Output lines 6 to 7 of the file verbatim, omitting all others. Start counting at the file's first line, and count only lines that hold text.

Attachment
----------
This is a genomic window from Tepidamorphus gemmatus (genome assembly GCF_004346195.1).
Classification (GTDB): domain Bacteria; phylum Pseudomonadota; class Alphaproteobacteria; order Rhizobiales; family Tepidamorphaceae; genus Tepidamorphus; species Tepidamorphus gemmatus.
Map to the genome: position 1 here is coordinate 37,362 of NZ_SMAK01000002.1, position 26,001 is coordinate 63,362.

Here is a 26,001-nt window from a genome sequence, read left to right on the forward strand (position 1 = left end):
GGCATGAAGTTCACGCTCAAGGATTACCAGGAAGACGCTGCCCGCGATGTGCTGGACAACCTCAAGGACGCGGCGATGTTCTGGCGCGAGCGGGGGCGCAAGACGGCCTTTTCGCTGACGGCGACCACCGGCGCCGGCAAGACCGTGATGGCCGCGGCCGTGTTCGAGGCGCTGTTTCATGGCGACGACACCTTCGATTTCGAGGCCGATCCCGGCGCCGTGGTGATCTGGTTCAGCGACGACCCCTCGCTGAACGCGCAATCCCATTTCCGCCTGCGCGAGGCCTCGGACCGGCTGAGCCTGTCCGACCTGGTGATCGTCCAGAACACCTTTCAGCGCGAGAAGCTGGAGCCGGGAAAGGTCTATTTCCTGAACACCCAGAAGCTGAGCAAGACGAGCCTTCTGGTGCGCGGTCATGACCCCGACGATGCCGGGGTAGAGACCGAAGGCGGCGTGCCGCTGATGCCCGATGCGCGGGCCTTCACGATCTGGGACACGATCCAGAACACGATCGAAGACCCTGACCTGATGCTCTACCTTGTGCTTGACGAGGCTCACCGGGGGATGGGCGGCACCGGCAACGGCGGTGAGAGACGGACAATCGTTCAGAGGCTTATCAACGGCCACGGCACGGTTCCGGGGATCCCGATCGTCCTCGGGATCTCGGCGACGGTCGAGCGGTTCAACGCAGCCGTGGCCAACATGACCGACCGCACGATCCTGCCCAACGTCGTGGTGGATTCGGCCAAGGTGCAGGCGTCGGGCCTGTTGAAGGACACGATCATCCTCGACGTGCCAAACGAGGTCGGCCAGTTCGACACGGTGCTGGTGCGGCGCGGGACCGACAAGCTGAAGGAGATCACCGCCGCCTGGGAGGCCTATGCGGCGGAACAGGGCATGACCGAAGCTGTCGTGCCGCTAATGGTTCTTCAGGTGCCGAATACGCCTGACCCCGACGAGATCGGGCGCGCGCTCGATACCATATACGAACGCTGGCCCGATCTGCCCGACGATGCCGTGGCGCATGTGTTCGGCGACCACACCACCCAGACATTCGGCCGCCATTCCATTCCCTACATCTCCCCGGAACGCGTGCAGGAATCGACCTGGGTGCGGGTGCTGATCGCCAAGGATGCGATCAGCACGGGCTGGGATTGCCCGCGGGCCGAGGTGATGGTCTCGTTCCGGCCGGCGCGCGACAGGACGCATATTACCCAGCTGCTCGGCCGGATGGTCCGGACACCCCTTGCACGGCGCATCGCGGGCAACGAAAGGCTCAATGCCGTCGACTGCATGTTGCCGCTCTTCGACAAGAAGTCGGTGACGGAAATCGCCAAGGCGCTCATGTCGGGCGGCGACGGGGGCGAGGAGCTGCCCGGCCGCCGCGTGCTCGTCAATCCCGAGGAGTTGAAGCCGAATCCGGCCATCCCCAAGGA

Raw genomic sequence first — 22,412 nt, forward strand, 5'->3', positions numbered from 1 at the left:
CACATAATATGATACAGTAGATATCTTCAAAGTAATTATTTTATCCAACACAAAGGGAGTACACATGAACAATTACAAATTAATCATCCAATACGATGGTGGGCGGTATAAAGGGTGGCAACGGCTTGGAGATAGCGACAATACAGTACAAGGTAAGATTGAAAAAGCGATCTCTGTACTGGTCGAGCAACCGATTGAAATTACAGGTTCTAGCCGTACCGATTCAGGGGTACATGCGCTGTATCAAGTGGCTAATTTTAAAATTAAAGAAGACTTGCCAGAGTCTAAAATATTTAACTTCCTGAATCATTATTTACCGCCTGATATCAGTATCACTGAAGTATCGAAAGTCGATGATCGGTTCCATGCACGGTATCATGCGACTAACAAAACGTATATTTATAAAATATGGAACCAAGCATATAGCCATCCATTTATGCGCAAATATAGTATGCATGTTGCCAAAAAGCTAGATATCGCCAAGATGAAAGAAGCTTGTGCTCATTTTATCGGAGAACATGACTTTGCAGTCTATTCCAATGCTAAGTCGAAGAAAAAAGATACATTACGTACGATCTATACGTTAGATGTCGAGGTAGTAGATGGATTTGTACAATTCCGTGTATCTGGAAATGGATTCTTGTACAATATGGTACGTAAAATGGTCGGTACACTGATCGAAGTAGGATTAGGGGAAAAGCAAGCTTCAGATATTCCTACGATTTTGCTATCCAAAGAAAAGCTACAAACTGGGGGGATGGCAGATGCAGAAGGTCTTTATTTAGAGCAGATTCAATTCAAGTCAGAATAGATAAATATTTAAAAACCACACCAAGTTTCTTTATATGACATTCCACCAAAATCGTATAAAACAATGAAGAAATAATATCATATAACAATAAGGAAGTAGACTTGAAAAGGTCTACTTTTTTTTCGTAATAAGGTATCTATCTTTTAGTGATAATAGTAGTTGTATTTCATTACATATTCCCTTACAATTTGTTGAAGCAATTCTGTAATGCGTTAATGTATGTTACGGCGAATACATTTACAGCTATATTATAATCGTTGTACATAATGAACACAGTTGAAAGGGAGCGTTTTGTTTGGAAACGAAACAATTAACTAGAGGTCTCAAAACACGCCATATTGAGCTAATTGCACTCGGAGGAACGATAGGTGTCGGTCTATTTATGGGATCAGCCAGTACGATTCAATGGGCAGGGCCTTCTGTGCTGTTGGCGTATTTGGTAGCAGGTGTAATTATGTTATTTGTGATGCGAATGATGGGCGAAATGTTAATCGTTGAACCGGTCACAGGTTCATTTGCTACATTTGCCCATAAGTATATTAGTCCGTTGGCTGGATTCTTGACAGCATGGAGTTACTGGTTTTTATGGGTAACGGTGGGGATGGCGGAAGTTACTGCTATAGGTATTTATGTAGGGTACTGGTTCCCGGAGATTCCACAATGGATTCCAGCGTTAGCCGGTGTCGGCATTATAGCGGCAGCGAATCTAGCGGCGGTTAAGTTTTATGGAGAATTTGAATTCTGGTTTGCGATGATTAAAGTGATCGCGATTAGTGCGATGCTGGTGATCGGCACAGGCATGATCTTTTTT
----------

Raw genomic sequence first — 22,412 nt, forward strand, 5'->3', positions numbered from 1 at the left:
CACATAATATGATACAGTAGATATCTTCAAAGTAATTATTTTATCCAACACAAAGGGAGTACACATGAACAATTACAAATTAATCATCCAATACGATGGTGGGCGGTATAAAGGGTGGCAACGGCTTGGAGATAGCGACAATACAGTACAAGGTAAGATTGAAAAAGCGATCTCTGTACTGGTCGAGCAACCGATTGAAATTACAGGTTCTAGCCGTACCGATTCAGGGGTACATGCGCTGTATCAAGTGGCTAATTTTAAAATTAAAGAAGACTTGCCAGAGTCTAAAATATTTAACTTCCTGAATCATTATTTACCGCCTGATATCAGTATCACTGAAGTATCGAAAGTCGATGATCGGTTCCATGCACGGTATCATGCGACTAACAAAACGTATATTTATAAAATATGGAACCAAGCATATAGCCATCCATTTATGCGCAAATATAGTATGCATGTTGCCAAAAAGCTAGATATCGCCAAGATGAAAGAAGCTTGTGCTCATTTTATCGGAGAACATGACTTTGCAGTCTATTCCAATGCTAAGTCGAAGAAAAAAGATACATTACGTACGATCTATACGTTAGATGTCGAGGTAGTAGATGGATTTGTACAATTCCGTGTATCTGGAAATGGATTCTTGTACAATATGGTACGTAAAATGGTCGGTACACTGATCGAAGTAGGATTAGGGGAAAAGCAAGCTTCAGATATTCCTACGATTTTGCTATCCAAAGAAAAGCTACAAACTGGGGGGATGGCAGATGCAGAAGGTCTTTATTTAGAGCAGATTCAATTCAAGTCAGAATAGATAAATATTTAAAAACCACACCAAGTTTCTTTATATGACATTCCACCAAAATCGTATAAAACAATGAAGAAATAATATCATATAACAATAAGGAAGTAGACTTGAAAAGGTCTACTTTTTTTTCGTAATAAGGTATCTATCTTTTAGTGATAATAGTAGTTGTATTTCATTACATATTCCCTTACAATTTGTTGAAGCAATTCTGTAATGCGTTAATGTATGTTACGGCGAATACATTTACAGCTATATTATAATCGTTGTACATAATGAACACAGTTGAAAGGGAGCGTTTTGTTTGGAAACGAAACAATTAACTAGAGGTCTCAAAACACGCCATATTGAGCTAATTGCACTCGGAGGAACGATAGGTGTCGGTCTATTTATGGGATCAGCCAGTACGATTCAATGGGCAGGGCCTTCTGTGCTGTTGGCGTATTTGGTAGCAGGTGTAATTATGTTATTTGTGATGCGAATGATGGGCGAAATGTTAATCGTTGAACCGGTCACAGGTTCATTTGCTACATTTGCCCATAAGTATATTAGTCCGTTGGCTGGATTCTTGACAGCATGGAGTTACTGGTTTTTATGGGTAACGGTGGGGATGGCGGAAGTTACTGCTATAGGTATTTATGTAGGGTACTGGTTCCCGGAGATTCCACAATGGATTCCAGCGTTAGCCGGTGTCGGCATTATAGCGGCAGCGAATCTAGCGGCGGTTAAGTTTTATGGAGAATTTGAATTCTGGTTTGCGATGATTAAAGTGATCGCGATTAGTGCGATGCTGGTGATCGGCACAGGCATGATCTTTTTT